- Backend engine that handles the performance, security, caching, and infrastructure requirements
- No-code builder that enables non-technical team members (design, product, customer success) to craft and iterate upon the dashboards.
This means you can build interactive dashboards into your app at any stage of your product development without breaking the bank or overworking your team. Instead, you can simply access the engine and craft your unique, custom-built solution for a much cheaper price.
Want to know more about Embeddable? Request developer’s docs
Keep your users engaged with embedded reporting
Embedding user-facing analytics into your app can help you improve business KPIs like user engagement, retention, and revenue growth.
By offering customers the ability to access and interact with their own data, you not only keep them engaged but also make them feel the value of your product. This can result in increased loyalty and word-of-mouth recommendations. Customer-facing analytics can also differentiate your app from the other options in the market and make it more appealing to potential users.
Additionally, these analytics open the door to upselling opportunities, allowing you to increase the average order value and customer lifetime value—leading to increased long-term revenue.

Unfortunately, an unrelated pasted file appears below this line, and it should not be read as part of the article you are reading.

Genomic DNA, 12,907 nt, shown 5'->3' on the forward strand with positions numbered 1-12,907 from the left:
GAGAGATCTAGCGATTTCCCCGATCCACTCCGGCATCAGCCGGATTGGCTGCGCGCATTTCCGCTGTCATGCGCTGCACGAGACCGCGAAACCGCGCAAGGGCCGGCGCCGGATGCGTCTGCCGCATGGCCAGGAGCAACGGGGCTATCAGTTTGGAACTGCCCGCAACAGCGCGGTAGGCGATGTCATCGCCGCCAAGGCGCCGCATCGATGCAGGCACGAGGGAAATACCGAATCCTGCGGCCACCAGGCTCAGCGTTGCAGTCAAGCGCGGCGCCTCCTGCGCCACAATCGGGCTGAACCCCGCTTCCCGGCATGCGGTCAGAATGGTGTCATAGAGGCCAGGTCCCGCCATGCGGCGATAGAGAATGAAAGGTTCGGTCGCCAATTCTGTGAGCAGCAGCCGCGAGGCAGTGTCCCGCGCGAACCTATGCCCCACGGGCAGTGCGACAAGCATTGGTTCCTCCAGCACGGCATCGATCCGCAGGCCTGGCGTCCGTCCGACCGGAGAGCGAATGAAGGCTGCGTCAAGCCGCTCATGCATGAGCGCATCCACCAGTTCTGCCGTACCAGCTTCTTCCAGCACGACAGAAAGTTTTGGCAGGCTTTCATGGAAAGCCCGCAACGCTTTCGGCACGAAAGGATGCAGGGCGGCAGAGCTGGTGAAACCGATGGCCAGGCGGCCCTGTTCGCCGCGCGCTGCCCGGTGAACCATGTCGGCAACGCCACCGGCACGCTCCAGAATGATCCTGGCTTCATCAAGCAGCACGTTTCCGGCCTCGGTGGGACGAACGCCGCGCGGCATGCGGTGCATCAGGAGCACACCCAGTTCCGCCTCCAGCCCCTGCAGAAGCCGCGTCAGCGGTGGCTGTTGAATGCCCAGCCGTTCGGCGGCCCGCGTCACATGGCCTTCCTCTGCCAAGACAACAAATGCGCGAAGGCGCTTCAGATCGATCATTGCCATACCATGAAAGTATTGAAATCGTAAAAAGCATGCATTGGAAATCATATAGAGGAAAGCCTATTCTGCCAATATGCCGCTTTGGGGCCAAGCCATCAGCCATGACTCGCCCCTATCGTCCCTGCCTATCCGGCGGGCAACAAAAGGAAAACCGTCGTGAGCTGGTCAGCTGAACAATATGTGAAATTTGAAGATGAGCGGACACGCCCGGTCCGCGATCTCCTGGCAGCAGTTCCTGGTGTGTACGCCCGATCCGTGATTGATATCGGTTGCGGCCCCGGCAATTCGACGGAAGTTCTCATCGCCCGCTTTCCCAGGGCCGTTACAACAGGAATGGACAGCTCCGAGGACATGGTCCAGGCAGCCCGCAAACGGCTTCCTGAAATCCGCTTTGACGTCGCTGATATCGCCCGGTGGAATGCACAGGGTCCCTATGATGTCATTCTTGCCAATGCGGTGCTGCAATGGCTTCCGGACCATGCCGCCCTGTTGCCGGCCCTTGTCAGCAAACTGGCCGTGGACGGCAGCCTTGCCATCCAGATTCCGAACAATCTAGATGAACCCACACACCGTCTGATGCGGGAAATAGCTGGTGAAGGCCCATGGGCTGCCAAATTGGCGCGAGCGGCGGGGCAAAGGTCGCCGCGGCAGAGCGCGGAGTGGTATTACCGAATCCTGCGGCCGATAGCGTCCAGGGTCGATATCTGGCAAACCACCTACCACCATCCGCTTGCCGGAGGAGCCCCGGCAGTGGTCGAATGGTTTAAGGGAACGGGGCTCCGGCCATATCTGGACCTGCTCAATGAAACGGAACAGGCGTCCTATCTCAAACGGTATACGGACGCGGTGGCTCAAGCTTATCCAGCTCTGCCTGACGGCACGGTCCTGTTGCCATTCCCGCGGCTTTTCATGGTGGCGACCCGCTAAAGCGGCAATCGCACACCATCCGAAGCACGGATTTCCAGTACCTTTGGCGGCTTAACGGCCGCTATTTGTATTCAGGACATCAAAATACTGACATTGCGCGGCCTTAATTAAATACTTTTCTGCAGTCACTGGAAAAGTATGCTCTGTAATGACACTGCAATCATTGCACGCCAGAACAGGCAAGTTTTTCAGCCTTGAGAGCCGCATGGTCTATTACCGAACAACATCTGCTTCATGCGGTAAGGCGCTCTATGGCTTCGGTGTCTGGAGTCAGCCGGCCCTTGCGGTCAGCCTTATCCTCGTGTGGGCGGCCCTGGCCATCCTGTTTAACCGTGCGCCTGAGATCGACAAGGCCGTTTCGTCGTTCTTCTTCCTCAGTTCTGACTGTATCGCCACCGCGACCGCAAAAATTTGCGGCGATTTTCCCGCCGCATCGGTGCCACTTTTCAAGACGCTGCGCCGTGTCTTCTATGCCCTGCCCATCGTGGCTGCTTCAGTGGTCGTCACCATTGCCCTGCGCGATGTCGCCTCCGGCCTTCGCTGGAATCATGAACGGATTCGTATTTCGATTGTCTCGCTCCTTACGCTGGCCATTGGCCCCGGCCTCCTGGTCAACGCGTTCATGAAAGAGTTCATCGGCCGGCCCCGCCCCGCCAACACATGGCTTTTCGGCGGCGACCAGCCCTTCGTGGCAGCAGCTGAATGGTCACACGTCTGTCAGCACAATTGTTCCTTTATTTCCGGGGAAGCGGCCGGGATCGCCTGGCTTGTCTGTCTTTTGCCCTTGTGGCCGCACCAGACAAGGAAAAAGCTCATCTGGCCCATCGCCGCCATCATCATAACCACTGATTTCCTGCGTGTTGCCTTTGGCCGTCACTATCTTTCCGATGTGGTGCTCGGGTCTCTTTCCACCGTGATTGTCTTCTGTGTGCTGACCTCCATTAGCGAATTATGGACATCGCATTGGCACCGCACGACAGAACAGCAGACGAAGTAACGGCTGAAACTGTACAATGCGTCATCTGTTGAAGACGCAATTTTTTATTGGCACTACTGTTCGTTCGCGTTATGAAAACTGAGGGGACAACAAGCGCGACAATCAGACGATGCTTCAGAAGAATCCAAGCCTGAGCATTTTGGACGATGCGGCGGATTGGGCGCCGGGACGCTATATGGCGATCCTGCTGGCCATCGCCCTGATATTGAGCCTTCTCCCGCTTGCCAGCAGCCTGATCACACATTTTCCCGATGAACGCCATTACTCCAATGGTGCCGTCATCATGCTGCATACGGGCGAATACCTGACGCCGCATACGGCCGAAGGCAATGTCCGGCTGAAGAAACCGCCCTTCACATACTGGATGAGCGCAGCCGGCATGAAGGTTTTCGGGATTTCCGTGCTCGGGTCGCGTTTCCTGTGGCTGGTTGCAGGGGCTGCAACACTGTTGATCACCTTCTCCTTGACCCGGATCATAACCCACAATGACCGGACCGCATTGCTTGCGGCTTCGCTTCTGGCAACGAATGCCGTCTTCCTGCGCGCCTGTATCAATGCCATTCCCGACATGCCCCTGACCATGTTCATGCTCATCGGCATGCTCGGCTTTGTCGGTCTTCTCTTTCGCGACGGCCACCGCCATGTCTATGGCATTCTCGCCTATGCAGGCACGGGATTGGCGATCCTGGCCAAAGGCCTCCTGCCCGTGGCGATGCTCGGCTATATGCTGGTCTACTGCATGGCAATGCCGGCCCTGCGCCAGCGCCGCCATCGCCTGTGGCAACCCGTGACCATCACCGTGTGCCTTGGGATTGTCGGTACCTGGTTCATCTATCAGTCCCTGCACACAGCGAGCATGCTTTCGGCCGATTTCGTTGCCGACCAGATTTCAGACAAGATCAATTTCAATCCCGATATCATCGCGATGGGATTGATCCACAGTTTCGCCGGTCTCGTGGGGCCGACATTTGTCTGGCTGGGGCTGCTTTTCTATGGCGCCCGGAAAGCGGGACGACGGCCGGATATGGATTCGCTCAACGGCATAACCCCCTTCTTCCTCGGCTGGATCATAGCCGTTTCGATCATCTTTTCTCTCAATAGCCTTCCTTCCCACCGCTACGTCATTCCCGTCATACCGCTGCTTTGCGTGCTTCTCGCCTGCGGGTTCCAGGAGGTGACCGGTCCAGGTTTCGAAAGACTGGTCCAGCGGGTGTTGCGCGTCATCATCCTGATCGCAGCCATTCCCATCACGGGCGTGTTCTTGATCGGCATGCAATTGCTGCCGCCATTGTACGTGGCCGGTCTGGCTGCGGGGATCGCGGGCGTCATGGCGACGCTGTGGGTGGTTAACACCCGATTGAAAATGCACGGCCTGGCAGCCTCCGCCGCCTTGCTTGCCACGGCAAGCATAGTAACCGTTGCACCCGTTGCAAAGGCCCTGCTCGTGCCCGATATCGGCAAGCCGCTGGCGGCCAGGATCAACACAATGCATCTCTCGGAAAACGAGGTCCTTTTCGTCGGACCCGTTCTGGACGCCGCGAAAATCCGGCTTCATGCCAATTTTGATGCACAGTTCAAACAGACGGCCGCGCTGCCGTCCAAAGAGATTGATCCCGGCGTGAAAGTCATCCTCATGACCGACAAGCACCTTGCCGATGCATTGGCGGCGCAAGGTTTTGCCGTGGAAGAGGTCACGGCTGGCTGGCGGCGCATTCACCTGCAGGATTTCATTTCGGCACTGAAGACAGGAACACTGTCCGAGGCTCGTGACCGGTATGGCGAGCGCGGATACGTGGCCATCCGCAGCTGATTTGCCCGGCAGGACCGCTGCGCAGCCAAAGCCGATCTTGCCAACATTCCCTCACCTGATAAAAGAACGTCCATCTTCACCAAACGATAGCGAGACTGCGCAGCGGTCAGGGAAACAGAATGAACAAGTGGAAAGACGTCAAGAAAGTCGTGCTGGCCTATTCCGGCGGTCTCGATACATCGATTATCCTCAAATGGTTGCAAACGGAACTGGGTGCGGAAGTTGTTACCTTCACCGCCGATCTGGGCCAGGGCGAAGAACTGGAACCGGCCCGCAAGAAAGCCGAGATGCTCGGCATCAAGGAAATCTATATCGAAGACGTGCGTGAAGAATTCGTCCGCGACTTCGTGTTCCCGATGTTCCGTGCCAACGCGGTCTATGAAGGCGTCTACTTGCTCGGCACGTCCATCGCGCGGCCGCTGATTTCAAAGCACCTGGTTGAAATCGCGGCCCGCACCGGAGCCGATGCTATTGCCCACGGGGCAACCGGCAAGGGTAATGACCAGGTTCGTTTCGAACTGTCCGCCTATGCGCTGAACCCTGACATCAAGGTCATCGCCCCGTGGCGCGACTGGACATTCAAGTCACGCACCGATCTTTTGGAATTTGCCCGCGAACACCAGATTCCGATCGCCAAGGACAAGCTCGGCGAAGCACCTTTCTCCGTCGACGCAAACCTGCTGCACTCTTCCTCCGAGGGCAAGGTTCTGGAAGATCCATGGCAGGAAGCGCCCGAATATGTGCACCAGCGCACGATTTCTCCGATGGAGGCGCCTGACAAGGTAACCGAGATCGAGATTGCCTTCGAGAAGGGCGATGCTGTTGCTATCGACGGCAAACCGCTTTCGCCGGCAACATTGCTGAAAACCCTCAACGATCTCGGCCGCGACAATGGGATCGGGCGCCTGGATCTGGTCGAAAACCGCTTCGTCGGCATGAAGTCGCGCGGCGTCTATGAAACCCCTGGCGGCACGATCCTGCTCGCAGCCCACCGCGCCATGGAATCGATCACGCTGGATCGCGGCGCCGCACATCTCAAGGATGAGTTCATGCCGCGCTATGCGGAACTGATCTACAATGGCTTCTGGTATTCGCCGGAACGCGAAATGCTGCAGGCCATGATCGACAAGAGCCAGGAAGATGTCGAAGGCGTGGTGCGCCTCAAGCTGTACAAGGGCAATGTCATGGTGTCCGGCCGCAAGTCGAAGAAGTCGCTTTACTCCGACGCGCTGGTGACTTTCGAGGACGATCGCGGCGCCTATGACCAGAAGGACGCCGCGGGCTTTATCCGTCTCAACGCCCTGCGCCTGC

Find out how to deliver remarkable analytics experiences in just 10% of the time, and hit your product KPIs. Learn more.
Frequently asked questions about customer-facing analytics
What is customer-facing analytics?
Customer-facing analytics is a method for showcasing relevant performance data to users within your software or platform. This enables them to improve their decision-making and review their usage trends. For instance, it could involve presenting users with detailed statistics on their website's traffic, conversion rates, or user engagement metrics, allowing them to optimize their online presence.
What KPIs can I improve with customer-facing analytics?
You can improve multiple KPIs with customer-facing analytics including:
- User engagement rate
- User retention rate
- Customer lifetime value
- Sales ROI
- Average sales cycle length
What is the difference between embedded analytics and customer-facing analytics?